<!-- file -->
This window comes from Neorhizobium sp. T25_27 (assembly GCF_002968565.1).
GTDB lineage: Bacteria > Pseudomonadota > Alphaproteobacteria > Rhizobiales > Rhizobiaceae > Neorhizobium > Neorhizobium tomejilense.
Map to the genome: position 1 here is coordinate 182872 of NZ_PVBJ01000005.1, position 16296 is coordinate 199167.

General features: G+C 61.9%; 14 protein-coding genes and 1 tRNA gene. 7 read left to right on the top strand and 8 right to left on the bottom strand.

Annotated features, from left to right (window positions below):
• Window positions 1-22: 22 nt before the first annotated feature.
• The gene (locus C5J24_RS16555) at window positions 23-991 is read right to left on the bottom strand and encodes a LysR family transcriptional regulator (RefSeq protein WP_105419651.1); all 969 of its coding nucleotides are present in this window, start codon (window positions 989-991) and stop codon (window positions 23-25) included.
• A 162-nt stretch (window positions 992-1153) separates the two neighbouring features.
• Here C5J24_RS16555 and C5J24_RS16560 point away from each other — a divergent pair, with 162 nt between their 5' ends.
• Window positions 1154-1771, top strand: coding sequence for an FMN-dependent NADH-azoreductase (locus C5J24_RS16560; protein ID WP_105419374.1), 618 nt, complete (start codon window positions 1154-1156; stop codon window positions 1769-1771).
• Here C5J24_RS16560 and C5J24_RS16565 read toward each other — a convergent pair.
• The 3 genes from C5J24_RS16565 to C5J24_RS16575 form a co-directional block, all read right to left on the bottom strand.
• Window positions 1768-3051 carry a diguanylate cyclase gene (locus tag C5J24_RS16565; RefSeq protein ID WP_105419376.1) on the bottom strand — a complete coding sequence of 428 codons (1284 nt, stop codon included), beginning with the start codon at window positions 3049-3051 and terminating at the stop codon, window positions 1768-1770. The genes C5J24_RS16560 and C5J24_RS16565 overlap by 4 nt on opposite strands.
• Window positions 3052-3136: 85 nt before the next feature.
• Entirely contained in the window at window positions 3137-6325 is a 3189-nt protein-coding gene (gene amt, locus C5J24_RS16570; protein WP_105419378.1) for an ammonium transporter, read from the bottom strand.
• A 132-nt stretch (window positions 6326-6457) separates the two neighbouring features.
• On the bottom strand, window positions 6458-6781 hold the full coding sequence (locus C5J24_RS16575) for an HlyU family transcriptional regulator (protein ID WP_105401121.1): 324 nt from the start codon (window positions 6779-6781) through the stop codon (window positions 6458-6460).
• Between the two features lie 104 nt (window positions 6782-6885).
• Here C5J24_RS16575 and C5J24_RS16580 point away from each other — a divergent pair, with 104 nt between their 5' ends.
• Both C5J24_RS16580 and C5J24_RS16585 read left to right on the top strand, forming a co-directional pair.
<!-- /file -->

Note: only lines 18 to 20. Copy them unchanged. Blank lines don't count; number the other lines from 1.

• Between the two features lie 104 nt (window positions 6782-6885).
• Here C5J24_RS16575 and C5J24_RS16580 point away from each other — a divergent pair, with 104 nt between their 5' ends.
• Both C5J24_RS16580 and C5J24_RS16585 read left to right on the top strand, forming a co-directional pair.